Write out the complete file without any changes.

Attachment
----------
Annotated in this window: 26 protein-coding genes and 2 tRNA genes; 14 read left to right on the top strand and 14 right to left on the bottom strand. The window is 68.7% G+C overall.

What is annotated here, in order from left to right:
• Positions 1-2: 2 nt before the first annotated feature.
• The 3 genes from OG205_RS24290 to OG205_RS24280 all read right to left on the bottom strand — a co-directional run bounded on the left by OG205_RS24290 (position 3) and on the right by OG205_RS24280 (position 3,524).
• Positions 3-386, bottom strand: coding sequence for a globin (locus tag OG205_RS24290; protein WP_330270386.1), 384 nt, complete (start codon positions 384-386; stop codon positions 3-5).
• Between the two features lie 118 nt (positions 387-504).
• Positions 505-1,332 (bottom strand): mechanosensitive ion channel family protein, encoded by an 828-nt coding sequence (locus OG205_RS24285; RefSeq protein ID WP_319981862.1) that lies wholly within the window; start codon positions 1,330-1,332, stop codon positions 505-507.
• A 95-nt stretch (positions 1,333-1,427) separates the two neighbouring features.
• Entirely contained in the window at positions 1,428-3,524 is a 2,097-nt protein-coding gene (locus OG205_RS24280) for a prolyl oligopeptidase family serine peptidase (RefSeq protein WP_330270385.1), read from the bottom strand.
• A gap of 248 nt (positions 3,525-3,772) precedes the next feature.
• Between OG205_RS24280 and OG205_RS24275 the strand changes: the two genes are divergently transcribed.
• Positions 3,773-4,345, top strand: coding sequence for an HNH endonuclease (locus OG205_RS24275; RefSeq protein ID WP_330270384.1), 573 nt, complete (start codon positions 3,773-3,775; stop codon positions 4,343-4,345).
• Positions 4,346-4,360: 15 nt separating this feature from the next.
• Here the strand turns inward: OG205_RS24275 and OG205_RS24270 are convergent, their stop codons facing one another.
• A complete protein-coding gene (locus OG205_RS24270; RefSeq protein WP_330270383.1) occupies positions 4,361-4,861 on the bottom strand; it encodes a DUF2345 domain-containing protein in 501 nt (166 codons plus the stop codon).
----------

Annotated in this window: 26 protein-coding genes and 2 tRNA genes; 14 read left to right on the top strand and 14 right to left on the bottom strand. The window is 68.7% G+C overall.

What is annotated here, in order from left to right:
• Positions 1-2: 2 nt before the first annotated feature.
• The 3 genes from OG205_RS24290 to OG205_RS24280 all read right to left on the bottom strand — a co-directional run bounded on the left by OG205_RS24290 (position 3) and on the right by OG205_RS24280 (position 3,524).
• Positions 3-386, bottom strand: coding sequence for a globin (locus tag OG205_RS24290; protein WP_330270386.1), 384 nt, complete (start codon positions 384-386; stop codon positions 3-5).
• Between the two features lie 118 nt (positions 387-504).
• Positions 505-1,332 (bottom strand): mechanosensitive ion channel family protein, encoded by an 828-nt coding sequence (locus OG205_RS24285; RefSeq protein ID WP_319981862.1) that lies wholly within the window; start codon positions 1,330-1,332, stop codon positions 505-507.
• A 95-nt stretch (positions 1,333-1,427) separates the two neighbouring features.
• Entirely contained in the window at positions 1,428-3,524 is a 2,097-nt protein-coding gene (locus OG205_RS24280) for a prolyl oligopeptidase family serine peptidase (RefSeq protein WP_330270385.1), read from the bottom strand.
• A gap of 248 nt (positions 3,525-3,772) precedes the next feature.
• Between OG205_RS24280 and OG205_RS24275 the strand changes: the two genes are divergently transcribed.
• Positions 3,773-4,345, top strand: coding sequence for an HNH endonuclease (locus OG205_RS24275; RefSeq protein ID WP_330270384.1), 573 nt, complete (start codon positions 3,773-3,775; stop codon positions 4,343-4,345).
• Positions 4,346-4,360: 15 nt separating this feature from the next.
• Here the strand turns inward: OG205_RS24275 and OG205_RS24270 are convergent, their stop codons facing one another.
• A complete protein-coding gene (locus OG205_RS24270; RefSeq protein WP_330270383.1) occupies positions 4,361-4,861 on the bottom strand; it encodes a DUF2345 domain-containing protein in 501 nt (166 codons plus the stop codon).